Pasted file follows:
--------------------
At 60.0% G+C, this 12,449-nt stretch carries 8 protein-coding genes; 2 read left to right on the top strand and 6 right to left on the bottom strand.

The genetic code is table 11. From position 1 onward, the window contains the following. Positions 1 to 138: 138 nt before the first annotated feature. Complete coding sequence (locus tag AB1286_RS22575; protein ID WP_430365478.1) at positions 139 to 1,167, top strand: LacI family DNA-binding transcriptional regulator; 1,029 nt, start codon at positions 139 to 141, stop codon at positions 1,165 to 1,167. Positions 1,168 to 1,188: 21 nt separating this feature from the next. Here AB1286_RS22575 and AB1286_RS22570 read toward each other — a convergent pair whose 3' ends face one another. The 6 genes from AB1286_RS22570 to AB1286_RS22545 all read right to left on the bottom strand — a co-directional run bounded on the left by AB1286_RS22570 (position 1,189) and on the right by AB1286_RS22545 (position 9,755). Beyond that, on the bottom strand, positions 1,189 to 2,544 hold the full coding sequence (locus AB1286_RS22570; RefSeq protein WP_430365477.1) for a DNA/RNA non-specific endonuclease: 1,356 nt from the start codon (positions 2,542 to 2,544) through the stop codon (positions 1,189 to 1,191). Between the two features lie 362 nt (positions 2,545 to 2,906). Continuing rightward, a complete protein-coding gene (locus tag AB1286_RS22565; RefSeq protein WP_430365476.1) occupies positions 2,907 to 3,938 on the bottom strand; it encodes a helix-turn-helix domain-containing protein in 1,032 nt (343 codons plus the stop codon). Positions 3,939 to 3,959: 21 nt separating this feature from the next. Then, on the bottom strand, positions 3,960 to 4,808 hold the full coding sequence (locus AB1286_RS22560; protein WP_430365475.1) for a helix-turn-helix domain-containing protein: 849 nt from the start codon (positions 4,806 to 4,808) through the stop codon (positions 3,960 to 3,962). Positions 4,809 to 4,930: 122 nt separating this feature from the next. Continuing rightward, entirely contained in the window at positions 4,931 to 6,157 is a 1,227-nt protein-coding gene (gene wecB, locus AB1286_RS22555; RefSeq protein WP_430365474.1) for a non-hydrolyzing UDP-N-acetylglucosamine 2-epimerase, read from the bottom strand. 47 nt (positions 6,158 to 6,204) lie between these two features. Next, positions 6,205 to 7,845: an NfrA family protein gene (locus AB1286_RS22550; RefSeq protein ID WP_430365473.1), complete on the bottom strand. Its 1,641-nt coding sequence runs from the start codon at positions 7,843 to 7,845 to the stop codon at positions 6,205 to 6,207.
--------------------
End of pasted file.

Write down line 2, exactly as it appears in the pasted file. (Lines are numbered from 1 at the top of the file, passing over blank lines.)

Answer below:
The genetic code is table 11. From position 1 onward, the window contains the following. Positions 1 to 138: 138 nt before the first annotated feature. Complete coding sequence (locus tag AB1286_RS22575; protein ID WP_430365478.1) at positions 139 to 1,167, top strand: LacI family DNA-binding transcriptional regulator; 1,029 nt, start codon at positions 139 to 141, stop codon at positions 1,165 to 1,167. Positions 1,168 to 1,188: 21 nt separating this feature from the next. Here AB1286_RS22575 and AB1286_RS22570 read toward each other — a convergent pair whose 3' ends face one another. The 6 genes from AB1286_RS22570 to AB1286_RS22545 all read right to left on the bottom strand — a co-directional run bounded on the left by AB1286_RS22570 (position 1,189) and on the right by AB1286_RS22545 (position 9,755). Beyond that, on the bottom strand, positions 1,189 to 2,544 hold the full coding sequence (locus AB1286_RS22570; RefSeq protein WP_430365477.1) for a DNA/RNA non-specific endonuclease: 1,356 nt from the start codon (positions 2,542 to 2,544) through the stop codon (positions 1,189 to 1,191). Between the two features lie 362 nt (positions 2,545 to 2,906). Continuing rightward, a complete protein-coding gene (locus tag AB1286_RS22565; RefSeq protein WP_430365476.1) occupies positions 2,907 to 3,938 on the bottom strand; it encodes a helix-turn-helix domain-containing protein in 1,032 nt (343 codons plus the stop codon). Positions 3,939 to 3,959: 21 nt separating this feature from the next. Then, on the bottom strand, positions 3,960 to 4,808 hold the full coding sequence (locus AB1286_RS22560; protein WP_430365475.1) for a helix-turn-helix domain-containing protein: 849 nt from the start codon (positions 4,806 to 4,808) through the stop codon (positions 3,960 to 3,962). Positions 4,809 to 4,930: 122 nt separating this feature from the next. Continuing rightward, entirely contained in the window at positions 4,931 to 6,157 is a 1,227-nt protein-coding gene (gene wecB, locus AB1286_RS22555; RefSeq protein WP_430365474.1) for a non-hydrolyzing UDP-N-acetylglucosamine 2-epimerase, read from the bottom strand. 47 nt (positions 6,158 to 6,204) lie between these two features. Next, positions 6,205 to 7,845: an NfrA family protein gene (locus AB1286_RS22550; RefSeq protein ID WP_430365473.1), complete on the bottom strand. Its 1,641-nt coding sequence runs from the start codon at positions 7,843 to 7,845 to the stop codon at positions 6,205 to 6,207.